DSM HOLDS NATIONAL COMMITTEE MEETING
DSM HOLDS NATIONAL COMMITTEE MEETING
Growing popular anger and the tasks of socialists
By Damilola Owoyomi and Omole Ibukun
At the beginning of April 1 over 60 comrades and sympathizers gathered in Lagos for a National Committee meeting of the Democratic Socialist Movement (DSM). Amongst the political and organizational issues discussed were the seemingly intractable socio-economic crisis in Nigeria and world relations and economy. Dagga Tolar led the discussion on Nigeria situation while Comrade Sophie Simcox from the Committee for a Workers International (CWI) gave the introduction on international developments around the world.
According to Dagga, the crisis of Nigeria is crisis of capitalism, something that is worsened by the neo-liberal agenda including market fundamentalism. This explains for instance why the government has failed to commit public funds towards building functional national refineries. Instead of using the public funds to revive the collapsing economy, the government has committed the commanding heights of Nigerian economy to the hands of the few capitalists like Dangote.
On the basis of capitalism the 2017 budget, though tagged budget of recovery, cannot provide a solution to the current crisis. Besides, it contains numerous ridiculous sub-budgets and provisions to support the luxurious lifestyle of the political office holders, something which makes mockery of Buhari’s excuse of the slump in oil revenue for the failure to meet the basic needs of the masses. The growing budget deficit also means that the mass of working people would be made to repay the debt which they did not benefit anything from.
While the jumbo salaries and allowances of political office holders are maintained in the budget, there was no provision for a new national minimum wage despite the serious erosion of the current one by inflation. As opposed to the statistics provided by the state, the rate of inflation in the market is far beyond the reported data.
Talking of the minimum wage, the labour leadership has not demonstrated any seriousness to fight for it despite the announcement of the demand for N56, 000 by NLC and TUC and N96, 000 by ULC. Worse still, the current division in the labour leadership caused and sustained by self-serving agenda of the labour leaders, may jeopardize the struggle. All this is why we have consistently called for harmonization of the demand and a serious united struggle by the three labour centres to fight for it starting with a 24-hour general strike and mass protest as the first step. The struggle must also be linked with the demand for payment of arrears of salaries and pensions owed by many states and federal government.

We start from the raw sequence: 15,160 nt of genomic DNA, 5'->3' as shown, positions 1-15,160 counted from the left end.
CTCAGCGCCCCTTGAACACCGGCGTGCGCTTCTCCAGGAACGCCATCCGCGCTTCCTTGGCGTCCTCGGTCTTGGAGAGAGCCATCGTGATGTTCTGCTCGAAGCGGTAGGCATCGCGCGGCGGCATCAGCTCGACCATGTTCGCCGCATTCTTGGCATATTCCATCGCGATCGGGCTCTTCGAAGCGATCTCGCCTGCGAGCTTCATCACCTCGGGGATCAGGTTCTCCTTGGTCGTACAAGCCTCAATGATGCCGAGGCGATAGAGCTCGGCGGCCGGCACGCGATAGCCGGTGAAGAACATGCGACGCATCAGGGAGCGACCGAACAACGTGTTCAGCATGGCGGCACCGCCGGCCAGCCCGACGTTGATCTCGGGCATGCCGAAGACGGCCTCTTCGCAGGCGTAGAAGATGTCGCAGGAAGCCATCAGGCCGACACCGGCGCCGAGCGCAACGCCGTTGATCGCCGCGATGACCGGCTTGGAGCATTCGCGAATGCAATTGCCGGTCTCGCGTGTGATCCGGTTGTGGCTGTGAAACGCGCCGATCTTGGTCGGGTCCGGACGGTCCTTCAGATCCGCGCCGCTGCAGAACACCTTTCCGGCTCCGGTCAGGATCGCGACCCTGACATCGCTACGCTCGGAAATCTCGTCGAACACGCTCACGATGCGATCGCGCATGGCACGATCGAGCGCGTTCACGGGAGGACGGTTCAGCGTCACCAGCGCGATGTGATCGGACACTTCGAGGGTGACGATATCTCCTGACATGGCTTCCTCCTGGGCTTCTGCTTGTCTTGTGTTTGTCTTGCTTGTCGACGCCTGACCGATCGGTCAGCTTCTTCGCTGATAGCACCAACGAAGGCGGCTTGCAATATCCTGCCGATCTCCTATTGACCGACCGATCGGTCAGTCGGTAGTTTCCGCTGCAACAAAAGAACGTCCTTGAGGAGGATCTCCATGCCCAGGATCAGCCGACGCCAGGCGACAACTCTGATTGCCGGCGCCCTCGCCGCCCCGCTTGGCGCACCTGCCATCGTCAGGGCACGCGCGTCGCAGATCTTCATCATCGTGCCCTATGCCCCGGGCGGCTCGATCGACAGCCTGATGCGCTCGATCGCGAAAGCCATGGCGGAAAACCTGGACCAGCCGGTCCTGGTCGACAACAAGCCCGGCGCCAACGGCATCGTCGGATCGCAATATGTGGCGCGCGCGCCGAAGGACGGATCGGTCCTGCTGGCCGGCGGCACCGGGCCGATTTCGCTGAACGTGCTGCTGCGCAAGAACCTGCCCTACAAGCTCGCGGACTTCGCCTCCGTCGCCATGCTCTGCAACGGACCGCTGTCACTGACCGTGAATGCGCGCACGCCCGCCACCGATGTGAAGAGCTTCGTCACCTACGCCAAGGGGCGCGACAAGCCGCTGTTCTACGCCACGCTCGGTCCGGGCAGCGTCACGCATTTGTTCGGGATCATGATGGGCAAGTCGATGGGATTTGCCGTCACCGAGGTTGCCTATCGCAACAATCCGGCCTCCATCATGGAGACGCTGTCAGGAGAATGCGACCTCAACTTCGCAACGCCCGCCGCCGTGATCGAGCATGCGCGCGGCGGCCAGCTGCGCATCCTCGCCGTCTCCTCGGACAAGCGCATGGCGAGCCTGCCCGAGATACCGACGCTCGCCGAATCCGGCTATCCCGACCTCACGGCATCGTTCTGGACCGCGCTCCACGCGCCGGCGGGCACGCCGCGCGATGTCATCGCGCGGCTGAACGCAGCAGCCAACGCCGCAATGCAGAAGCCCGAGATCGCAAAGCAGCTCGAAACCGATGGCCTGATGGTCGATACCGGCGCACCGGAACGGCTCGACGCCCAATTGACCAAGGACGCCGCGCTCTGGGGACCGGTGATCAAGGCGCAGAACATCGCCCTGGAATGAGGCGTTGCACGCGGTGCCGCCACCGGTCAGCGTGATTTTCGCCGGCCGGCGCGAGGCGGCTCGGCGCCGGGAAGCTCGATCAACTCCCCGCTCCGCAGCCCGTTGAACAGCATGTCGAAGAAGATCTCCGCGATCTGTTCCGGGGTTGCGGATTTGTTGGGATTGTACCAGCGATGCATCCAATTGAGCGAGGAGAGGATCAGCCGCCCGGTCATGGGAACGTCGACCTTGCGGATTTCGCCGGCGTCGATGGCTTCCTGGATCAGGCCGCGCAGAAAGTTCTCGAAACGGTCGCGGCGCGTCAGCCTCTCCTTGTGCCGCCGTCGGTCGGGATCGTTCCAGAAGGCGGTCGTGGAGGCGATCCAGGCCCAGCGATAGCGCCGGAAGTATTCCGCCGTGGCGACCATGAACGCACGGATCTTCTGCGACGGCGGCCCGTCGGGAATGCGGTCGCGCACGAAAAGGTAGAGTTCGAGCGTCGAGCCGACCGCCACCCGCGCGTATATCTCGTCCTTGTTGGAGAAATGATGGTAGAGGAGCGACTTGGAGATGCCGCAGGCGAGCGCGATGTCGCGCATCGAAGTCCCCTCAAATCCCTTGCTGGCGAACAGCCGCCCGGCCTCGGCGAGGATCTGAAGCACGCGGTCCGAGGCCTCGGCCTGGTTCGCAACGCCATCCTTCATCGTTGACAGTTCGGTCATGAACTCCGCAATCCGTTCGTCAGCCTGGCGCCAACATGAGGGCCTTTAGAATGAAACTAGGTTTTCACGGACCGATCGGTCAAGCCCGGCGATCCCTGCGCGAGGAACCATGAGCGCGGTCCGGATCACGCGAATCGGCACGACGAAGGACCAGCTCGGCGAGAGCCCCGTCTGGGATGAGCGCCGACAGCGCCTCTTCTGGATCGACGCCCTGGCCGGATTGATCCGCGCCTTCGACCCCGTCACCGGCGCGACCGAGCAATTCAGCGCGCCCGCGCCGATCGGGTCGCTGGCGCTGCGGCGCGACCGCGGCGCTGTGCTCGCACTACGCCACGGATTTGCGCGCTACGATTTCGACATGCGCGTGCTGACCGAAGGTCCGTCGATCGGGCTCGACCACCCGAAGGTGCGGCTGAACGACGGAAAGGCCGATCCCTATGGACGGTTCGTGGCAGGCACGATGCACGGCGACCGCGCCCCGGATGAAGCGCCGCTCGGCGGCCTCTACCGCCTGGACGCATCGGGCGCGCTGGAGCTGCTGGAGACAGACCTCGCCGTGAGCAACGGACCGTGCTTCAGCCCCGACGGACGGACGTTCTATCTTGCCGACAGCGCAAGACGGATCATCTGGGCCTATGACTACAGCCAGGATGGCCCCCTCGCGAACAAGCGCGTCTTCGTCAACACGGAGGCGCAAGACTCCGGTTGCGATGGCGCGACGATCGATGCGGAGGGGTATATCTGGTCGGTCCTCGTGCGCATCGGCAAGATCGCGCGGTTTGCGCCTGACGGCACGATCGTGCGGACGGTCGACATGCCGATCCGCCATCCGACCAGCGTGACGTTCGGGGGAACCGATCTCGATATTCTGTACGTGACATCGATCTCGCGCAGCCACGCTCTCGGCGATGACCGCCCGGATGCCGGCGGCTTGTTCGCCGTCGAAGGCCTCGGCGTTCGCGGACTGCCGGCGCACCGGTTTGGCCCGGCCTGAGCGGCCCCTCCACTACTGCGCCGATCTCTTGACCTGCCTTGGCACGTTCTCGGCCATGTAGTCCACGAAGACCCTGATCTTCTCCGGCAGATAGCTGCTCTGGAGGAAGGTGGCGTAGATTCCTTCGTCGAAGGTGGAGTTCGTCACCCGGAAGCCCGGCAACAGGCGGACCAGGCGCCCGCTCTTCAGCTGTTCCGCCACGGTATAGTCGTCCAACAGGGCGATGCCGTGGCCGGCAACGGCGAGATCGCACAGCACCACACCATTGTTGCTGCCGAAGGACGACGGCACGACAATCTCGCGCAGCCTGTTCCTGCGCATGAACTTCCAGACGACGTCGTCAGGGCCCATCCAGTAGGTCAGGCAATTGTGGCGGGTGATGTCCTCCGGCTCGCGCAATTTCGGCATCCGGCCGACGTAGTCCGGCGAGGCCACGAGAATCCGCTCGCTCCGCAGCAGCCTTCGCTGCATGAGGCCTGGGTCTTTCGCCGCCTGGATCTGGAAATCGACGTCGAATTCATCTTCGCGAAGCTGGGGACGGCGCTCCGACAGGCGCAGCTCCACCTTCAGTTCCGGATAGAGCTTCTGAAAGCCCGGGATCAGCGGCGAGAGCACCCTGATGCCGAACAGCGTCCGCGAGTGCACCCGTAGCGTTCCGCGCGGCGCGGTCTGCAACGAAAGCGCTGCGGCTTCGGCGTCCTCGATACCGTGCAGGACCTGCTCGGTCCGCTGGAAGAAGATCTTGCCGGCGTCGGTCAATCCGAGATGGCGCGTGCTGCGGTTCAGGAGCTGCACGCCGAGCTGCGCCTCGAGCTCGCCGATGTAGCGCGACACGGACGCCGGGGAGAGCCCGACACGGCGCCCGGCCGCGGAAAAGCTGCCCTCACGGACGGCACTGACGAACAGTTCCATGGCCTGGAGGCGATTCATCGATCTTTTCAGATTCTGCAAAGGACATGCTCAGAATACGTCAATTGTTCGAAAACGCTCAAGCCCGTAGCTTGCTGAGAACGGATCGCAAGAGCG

Government and electricity companies, for instance, have maintained the 45% hike in tariff despite the reversal order from the court. The money realized by the electricity companies together with the bail out from the government has served as profit for them rather than for improving electricity generation and supply. Indeed, the electricity supply has become much worse since privatization. In other words, electricity privatization is a monumental failure. Socialists have to re-energise the campaign for renationalization of electricity sector. But to avoid the debacle that obtained under NEPA and PHCN where public ownership was used to gratify private interest, the renationalized electricity sector must be put under democratic management and control of workers and consumers.
The recent treatment of President overseas is a metaphor of the failure of the government on the nation’s health sector. The poor funding of health sector means that ruling elite fly abroad anytime for their medical checkups and treatment at the expense of public funds while the poor masses are hung out to dry with ill-equipped health facilities and ill-motivated personnel.
The recent communal clash in Ile-Ife, the continued Biafra agitation, Kaduna’s bloody crisis, herdsmen and farmers clashes especially in the south and the Boko Haram crisis all underscore the inability to resolve national question on the basis of capitalism.